For Diane Kane, another resident of Hillside Drive and a board member of the La Jolla Development Permit Review committee, “My complaint is they are using the street to stage construction because they’re using up every square foot to build (in the single-family residences).”
Furby said, “In the public work side, there should have been more due diligence in making the contractor responsible for getting a traffic control permit, posting a sign down the street, identifying construction equipment that’s going to be left on the street, because driving at night in the mountain roads could be dangerous.”
Asked about construction staging in public-contracted works, Phillipp wrote, “When a staging area is required, the (City) engineer works with the contractor to identify an area near the project that poses a minimal impact.”
In the City’s bidding documents for the Tyrian St. & Soledad Ave. and AC Water Main project there is no mention of construction staging, but it’s stated that the contractor must have traffic plans “coordinating access for vehicular and pedestrian traffic to businesses, institutions and residences impacted by the Project.”
Kane explained that “when we were a less developed city, there was space for people to (stage construction on the street), but traffic has increased and we have already built-up neighborhoods. We need more thought about how they are going to stage construction, do traffic control and where are they going to have (construction workers) park. Nothing is coordinated, the <FZ,2,0,17>City doesn’t even recognize it’s a problem!”
The company awarded the water and sewer project, PK Mechanical Systems, Inc., didn’t respond to the Light’s requests for information on their construction staging and traffic control procedures.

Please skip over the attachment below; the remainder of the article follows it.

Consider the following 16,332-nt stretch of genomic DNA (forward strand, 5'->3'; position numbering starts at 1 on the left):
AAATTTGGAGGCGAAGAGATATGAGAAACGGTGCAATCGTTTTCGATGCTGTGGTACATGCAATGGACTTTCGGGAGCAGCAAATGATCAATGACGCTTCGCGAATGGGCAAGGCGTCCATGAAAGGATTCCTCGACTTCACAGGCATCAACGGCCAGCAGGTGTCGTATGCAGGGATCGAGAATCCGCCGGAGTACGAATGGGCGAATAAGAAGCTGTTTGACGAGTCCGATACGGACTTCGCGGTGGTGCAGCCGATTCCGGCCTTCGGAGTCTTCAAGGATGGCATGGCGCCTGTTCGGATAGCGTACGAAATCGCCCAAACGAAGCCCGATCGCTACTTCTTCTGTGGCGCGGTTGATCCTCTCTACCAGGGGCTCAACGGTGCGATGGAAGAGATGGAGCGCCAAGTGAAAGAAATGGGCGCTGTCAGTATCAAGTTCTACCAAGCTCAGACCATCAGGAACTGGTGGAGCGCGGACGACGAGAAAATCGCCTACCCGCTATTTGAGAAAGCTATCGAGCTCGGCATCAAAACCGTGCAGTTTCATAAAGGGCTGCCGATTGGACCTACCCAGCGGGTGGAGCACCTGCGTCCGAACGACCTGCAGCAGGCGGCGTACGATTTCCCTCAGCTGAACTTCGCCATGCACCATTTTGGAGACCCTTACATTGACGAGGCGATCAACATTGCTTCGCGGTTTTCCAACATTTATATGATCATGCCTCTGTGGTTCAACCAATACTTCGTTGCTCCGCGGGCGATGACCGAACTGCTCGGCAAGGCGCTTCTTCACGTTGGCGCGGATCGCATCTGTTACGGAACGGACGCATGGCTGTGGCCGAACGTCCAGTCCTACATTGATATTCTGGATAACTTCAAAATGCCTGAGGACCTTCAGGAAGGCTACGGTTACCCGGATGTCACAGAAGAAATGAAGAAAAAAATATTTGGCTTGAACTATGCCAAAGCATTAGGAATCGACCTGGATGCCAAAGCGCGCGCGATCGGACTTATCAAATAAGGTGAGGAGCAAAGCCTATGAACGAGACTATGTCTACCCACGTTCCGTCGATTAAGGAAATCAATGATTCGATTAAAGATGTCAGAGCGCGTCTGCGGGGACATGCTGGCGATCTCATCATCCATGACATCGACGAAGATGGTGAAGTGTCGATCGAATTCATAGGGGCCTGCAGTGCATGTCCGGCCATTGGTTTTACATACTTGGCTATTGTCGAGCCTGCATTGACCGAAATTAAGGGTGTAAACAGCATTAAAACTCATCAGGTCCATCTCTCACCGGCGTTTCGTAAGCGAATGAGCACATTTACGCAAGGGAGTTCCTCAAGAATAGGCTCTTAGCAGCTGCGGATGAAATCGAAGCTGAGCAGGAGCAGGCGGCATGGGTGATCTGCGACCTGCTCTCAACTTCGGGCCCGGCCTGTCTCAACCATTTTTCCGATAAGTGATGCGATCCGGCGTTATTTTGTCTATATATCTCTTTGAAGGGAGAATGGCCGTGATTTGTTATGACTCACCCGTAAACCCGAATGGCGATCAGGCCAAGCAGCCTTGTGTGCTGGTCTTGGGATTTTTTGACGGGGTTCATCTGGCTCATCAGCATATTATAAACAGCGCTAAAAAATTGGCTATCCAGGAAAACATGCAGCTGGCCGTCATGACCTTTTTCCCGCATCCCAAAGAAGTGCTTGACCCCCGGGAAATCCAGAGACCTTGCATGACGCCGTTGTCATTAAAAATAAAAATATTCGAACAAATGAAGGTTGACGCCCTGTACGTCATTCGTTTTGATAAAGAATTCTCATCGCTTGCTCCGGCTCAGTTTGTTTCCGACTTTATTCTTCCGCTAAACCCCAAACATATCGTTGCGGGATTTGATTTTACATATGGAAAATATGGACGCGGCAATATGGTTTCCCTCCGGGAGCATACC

Furby pointed out there are “better” ways to stage construction.
“For one, have very professional adequate traffic control, meaning, if I was required to leave equipment out on the street, it would be lit and identified with barricades or delineators with reflective tape on them; I’d limit the amount of equipment parked on the public right of way; and I’d have certified flagmen, people on the street who know what they’re doing, they communicate with radio and they manage traffic,” he explained, adding that another “good practice” is shuttling workers in to areas where parking is limited.
In October 2016, a truck run over resident Maureen Dulbecco’s driveway on Hillside Drive, causing property damages in the thousands of dollars. “There was a fence destroyed, all the bushes were smashed and a black pine tree that had been there for 35 years was uprooted,” she told the Light.
Dulbecco explained that she lives on a sharp turn, and when big trucks can’t make it, they drive over her property. After the incident, she asked construction sites up and down the street if they had had any deliveries, but they all said no. “Part of the problem is that drivers may come in from somewhere else in La Jolla,” she said.
Hillside Drive is a street where tractor-semis over 25 feet (Kingpin to rear axle) are “not advised.” Signs indicating the regulations to truckers are posted at the Torrey Pines and Via Capri intersections, but according to Dulbecco, “There’s no warning sign at the corner of Soledad and Hillside Drive, and they may be using GPS systems that show them this route.”
During rush hour, resident Day indicated, many motorists choose to drive on Hillside Drive, “trying to get around the blockup on Torrey Pines (Road). The challenge is that the street was never built for that.”